Twitter to sue Elon Musk in bid to force him to complete $44m takeover

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Twitter looks set to sue Elon Musk after the Tesla and SpaceX CEO sensationally pulled out of a bid to buy the social media giant for $44 billion, or £36.8 billion, according to reports.

Last Friday (July 8) the world's richest man told Twitter that he was pulling out of the deal to buy the social media platform, citing concerns over the amount of spam accounts or "bots".

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In response, Twitter chairman Bret Taylor said the company intended to take legal action.

And that looks to have been initiated, with the New York Times reporting that the company has started legal proceedings against Musk.

"Here we go: Twitter sues Elon Musk," one the publication's tech reporters, Kate Conger, tweeted late on Tuesday, July 12.

Twitter sued him in Chancery Court in Delaware, NYT reported.

The court will now decide whether he is legally obliged to go through with the purchase, or whether Twitter did indeed break its end of the deal for, as Mr Musk puts it, not giving him data he requested about bot accounts.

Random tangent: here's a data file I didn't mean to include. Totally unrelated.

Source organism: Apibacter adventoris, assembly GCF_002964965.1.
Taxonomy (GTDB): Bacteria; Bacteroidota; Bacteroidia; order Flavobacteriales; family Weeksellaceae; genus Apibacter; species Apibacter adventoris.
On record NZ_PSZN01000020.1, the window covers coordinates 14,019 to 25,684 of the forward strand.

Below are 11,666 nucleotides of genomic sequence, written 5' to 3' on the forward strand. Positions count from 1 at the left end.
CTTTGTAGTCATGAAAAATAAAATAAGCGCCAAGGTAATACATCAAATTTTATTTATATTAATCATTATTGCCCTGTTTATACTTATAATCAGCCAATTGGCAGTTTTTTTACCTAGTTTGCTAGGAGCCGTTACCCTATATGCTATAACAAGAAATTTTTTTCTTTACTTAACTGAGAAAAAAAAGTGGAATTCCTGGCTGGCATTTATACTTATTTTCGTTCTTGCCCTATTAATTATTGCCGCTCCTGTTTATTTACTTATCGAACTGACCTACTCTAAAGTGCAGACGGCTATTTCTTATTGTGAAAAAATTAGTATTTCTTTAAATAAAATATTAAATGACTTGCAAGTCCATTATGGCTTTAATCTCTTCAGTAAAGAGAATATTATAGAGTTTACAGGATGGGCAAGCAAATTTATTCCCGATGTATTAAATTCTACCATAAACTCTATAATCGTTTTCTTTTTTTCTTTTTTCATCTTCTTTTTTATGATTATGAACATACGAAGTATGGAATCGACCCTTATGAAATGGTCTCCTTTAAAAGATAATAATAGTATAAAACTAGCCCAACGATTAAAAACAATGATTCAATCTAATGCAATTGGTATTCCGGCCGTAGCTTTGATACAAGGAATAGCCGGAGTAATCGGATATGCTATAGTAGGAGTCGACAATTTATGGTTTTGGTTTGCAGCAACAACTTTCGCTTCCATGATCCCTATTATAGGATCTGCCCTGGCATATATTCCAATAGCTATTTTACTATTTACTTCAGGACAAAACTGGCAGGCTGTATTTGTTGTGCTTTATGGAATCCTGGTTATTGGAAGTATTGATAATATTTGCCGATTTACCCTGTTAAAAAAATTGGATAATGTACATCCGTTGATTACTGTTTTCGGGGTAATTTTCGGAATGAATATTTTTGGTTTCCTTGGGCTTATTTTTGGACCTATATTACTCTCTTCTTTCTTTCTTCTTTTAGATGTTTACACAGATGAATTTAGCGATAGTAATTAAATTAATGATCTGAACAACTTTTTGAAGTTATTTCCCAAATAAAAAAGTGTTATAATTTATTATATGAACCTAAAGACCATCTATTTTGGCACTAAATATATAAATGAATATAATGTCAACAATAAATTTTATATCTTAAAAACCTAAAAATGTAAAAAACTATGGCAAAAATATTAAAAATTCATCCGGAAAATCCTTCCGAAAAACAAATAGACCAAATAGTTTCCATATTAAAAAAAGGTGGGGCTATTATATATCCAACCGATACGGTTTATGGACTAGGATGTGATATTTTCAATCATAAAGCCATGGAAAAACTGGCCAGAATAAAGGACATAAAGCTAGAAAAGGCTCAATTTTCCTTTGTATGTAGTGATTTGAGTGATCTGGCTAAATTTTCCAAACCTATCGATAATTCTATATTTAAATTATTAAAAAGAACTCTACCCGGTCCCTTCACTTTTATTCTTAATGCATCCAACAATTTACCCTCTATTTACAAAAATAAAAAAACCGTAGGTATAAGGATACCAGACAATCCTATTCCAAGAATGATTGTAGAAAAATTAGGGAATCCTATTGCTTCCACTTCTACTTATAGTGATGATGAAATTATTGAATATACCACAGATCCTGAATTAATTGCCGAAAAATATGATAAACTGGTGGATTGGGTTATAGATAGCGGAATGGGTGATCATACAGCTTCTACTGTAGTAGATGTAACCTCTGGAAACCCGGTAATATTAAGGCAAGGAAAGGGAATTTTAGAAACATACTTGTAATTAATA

He repeatedly said he did not believe Twitter's public statements that roughly 5 percent of its active users are bots. He thought it was much more.

But Twitter has said it's confident in its figures, and that Musk has "knowingly, intentionally, willfully and materially breached” his agreement to buy the firm, as put by the company's lawyers in a letter to the billionaire's on Sunday, July 10.

They added that his move to terminate the deal was “invalid and wrongful”.

The New York Times reported that Twitter included a specific performance clause that allows it to sue to force the deal through, so long as the debt that Musk has corralled for the acquisition is in place.

A $1 billion break up fee is also believed to have been written into the deal.

However, the aforementioned title reported that this is an option allowed only under certain circumstances, such as if Musk’s financing fell through.

The two sides could also settle, but it is likely that Musk will be called to a hearing in Delaware so both sides can present facts they feel are relevant to the case.

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It could then proceed to a trial, with the whole process expected to take months.

Despite exuding confidence regarding his chances in the upcoming court battle, experts have warned that there is a fair chance Musk will be forced to complete the takeover.

Boston College law school professor Brian Quinn told The Guardian that Musk's requests for information on spam accounts were not "reasonable".

He added: "He can’t use unreasonable information requests to create a pretext to claim a violation."

Agreeing, Columbia University law professor John Coffee said: "Musk is on very weak legal grounds."


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